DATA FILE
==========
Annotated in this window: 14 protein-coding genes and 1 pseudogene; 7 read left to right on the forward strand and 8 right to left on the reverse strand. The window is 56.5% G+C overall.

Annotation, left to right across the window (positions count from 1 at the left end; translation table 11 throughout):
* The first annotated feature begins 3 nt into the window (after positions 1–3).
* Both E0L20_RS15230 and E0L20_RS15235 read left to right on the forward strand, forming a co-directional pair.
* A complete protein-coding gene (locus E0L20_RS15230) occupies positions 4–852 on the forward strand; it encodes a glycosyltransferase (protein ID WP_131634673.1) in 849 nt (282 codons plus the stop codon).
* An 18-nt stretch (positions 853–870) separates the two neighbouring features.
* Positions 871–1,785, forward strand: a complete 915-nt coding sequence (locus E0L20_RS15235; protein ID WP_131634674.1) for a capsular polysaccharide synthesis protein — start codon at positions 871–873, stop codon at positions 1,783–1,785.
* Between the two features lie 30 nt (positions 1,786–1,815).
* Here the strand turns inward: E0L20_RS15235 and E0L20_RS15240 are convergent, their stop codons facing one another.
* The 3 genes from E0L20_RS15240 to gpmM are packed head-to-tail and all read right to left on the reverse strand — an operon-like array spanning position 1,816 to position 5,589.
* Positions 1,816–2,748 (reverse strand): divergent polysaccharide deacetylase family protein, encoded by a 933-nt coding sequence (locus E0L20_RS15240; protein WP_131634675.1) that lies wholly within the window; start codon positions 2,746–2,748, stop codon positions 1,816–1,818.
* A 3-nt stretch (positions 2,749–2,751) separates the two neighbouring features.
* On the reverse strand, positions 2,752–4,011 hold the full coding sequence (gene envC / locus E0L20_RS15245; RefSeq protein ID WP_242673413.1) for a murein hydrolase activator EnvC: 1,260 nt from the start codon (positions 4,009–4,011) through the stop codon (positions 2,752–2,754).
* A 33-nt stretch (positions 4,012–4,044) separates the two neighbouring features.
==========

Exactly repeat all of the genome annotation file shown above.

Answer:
Annotated in this window: 14 protein-coding genes and 1 pseudogene; 7 read left to right on the forward strand and 8 right to left on the reverse strand. The window is 56.5% G+C overall.

Annotation, left to right across the window (positions count from 1 at the left end; translation table 11 throughout):
* The first annotated feature begins 3 nt into the window (after positions 1–3).
* Both E0L20_RS15230 and E0L20_RS15235 read left to right on the forward strand, forming a co-directional pair.
* A complete protein-coding gene (locus E0L20_RS15230) occupies positions 4–852 on the forward strand; it encodes a glycosyltransferase (protein ID WP_131634673.1) in 849 nt (282 codons plus the stop codon).
* An 18-nt stretch (positions 853–870) separates the two neighbouring features.
* Positions 871–1,785, forward strand: a complete 915-nt coding sequence (locus E0L20_RS15235; protein ID WP_131634674.1) for a capsular polysaccharide synthesis protein — start codon at positions 871–873, stop codon at positions 1,783–1,785.
* Between the two features lie 30 nt (positions 1,786–1,815).
* Here the strand turns inward: E0L20_RS15235 and E0L20_RS15240 are convergent, their stop codons facing one another.
* The 3 genes from E0L20_RS15240 to gpmM are packed head-to-tail and all read right to left on the reverse strand — an operon-like array spanning position 1,816 to position 5,589.
* Positions 1,816–2,748 (reverse strand): divergent polysaccharide deacetylase family protein, encoded by a 933-nt coding sequence (locus E0L20_RS15240; protein WP_131634675.1) that lies wholly within the window; start codon positions 2,746–2,748, stop codon positions 1,816–1,818.
* A 3-nt stretch (positions 2,749–2,751) separates the two neighbouring features.
* On the reverse strand, positions 2,752–4,011 hold the full coding sequence (gene envC / locus E0L20_RS15245; RefSeq protein ID WP_242673413.1) for a murein hydrolase activator EnvC: 1,260 nt from the start codon (positions 4,009–4,011) through the stop codon (positions 2,752–2,754).
* A 33-nt stretch (positions 4,012–4,044) separates the two neighbouring features.